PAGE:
1. “Nothing in the papers, or in police reports, or in prosecutors statements are sufficient to determine guilt or innocence in this forum.”


      In the main your assertions are true in that “innocence” or “guilt” should only be proven at trial. This is a legal parameter that is the essence of our criminal justice system. However, it is a boundary that has no real limits today, if indeed it ever had. Because of free speech and freedom of the press any criminal trial of notoriety in this country, perhaps from the beginning, has been tried in the press.
      Due to the labyrinthine nature of our legal system trials often take places years after the arrest and charging. Rarely do juries hear famous cases where the individual jurors haven’t been bombarded with press reports on the guilt or innocence of defendants.

      This is so commonplace as to be obvious and both prosecutors and police being aware of this wage overt public relations campaigns supporting their presumptions. The public of potential jurors tend to presume “where there is smoke, there’s fire” and generally side with the prosecutions assertions that their case is “air tight”. When juries actually do their mandated job and decide a case on the evidence, the jury members have aspersions cast upon them. The OJ case is perhaps the most famous instance of this, but the Casey Anthony case also is in the running. The solution to this appears to be twofold, but I despair of it happening. First pre-trial publicity should be “somehow” limited which is a tricky issue given our Constitution. Secondly, perhaps more available to remedy, is that the right to a speedy trial must stop being measured in years. Our Judicial system must have greater resources put into it so that it does not represent the overcrowded and leisurely pace that is now the standard. These any any other systems are of course fraught with difficulty.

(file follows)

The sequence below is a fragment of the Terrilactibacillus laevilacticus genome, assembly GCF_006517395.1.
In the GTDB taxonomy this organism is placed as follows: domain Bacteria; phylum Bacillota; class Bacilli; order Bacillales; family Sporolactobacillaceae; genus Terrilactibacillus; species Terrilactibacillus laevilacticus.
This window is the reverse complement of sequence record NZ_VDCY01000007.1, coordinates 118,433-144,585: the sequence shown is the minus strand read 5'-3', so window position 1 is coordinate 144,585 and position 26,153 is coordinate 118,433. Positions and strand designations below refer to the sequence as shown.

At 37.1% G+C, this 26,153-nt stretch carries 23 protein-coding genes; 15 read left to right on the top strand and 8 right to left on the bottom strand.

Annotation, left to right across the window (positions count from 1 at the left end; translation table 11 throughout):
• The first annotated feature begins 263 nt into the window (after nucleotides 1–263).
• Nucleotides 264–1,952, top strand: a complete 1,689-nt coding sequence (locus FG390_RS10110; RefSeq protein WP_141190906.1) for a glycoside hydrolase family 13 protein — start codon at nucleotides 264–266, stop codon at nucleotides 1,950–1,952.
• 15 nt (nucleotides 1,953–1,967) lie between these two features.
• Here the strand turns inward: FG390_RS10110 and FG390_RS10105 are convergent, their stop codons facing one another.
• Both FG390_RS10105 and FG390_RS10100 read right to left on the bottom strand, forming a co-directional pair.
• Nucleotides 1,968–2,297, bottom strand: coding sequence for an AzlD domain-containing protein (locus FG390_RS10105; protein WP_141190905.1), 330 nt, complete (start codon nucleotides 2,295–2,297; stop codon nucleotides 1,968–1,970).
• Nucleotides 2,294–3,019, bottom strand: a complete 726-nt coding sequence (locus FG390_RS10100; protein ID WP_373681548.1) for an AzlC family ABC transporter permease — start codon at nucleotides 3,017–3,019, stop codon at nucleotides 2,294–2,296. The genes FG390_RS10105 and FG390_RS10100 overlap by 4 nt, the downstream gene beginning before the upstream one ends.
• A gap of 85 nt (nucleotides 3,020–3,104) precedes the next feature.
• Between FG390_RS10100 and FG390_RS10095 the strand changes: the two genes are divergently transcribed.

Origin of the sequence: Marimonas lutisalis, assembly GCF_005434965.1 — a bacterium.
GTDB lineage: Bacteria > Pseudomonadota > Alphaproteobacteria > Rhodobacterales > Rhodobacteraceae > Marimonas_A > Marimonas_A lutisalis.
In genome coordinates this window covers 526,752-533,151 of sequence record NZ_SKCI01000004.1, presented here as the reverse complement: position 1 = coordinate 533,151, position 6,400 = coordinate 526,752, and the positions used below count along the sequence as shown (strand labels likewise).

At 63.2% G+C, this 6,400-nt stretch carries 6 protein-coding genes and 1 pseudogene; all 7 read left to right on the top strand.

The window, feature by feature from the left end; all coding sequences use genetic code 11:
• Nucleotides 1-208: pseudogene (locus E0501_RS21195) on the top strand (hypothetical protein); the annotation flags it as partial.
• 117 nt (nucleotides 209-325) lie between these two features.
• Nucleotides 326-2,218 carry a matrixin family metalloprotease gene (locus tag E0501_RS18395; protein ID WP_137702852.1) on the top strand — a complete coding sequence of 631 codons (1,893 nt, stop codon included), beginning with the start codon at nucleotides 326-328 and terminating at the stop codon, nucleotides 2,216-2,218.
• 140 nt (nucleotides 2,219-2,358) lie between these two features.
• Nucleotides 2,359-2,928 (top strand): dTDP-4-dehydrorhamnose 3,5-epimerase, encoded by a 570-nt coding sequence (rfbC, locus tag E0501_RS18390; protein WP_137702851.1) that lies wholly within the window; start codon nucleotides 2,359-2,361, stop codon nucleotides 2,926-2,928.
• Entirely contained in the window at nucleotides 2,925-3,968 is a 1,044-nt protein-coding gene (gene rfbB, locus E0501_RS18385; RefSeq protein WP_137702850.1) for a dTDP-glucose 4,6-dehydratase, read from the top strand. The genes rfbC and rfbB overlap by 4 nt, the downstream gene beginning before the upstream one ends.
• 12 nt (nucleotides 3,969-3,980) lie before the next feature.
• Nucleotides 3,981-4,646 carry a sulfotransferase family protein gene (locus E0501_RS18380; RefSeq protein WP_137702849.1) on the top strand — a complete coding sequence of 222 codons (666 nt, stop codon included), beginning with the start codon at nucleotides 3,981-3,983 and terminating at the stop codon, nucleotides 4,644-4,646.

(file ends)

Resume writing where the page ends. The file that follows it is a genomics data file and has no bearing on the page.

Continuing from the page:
Now as to the Zimmerman case. There would have been no case if not for the pre-trial publicity. The man was not charged initially and never would have been were it not for the clamor from the public. That he wasn’t charged, or at least held that night was a clear indication that he had something going for him, perhaps his father. I know of innumerable cases where someone has been killed under suspicious circumstances and the nearest suspect has spent up to 18 hours right afterwards being “grilled” by police, yet in this case after a few hours Zimmerman was set on his way. This is why there was public clamor and the media angle arose not because of Trayvon Martin’s death, but because of the still controversial issue of the “stand your ground law”. This is why discussion of this case has run rampant in this blog since it became famous.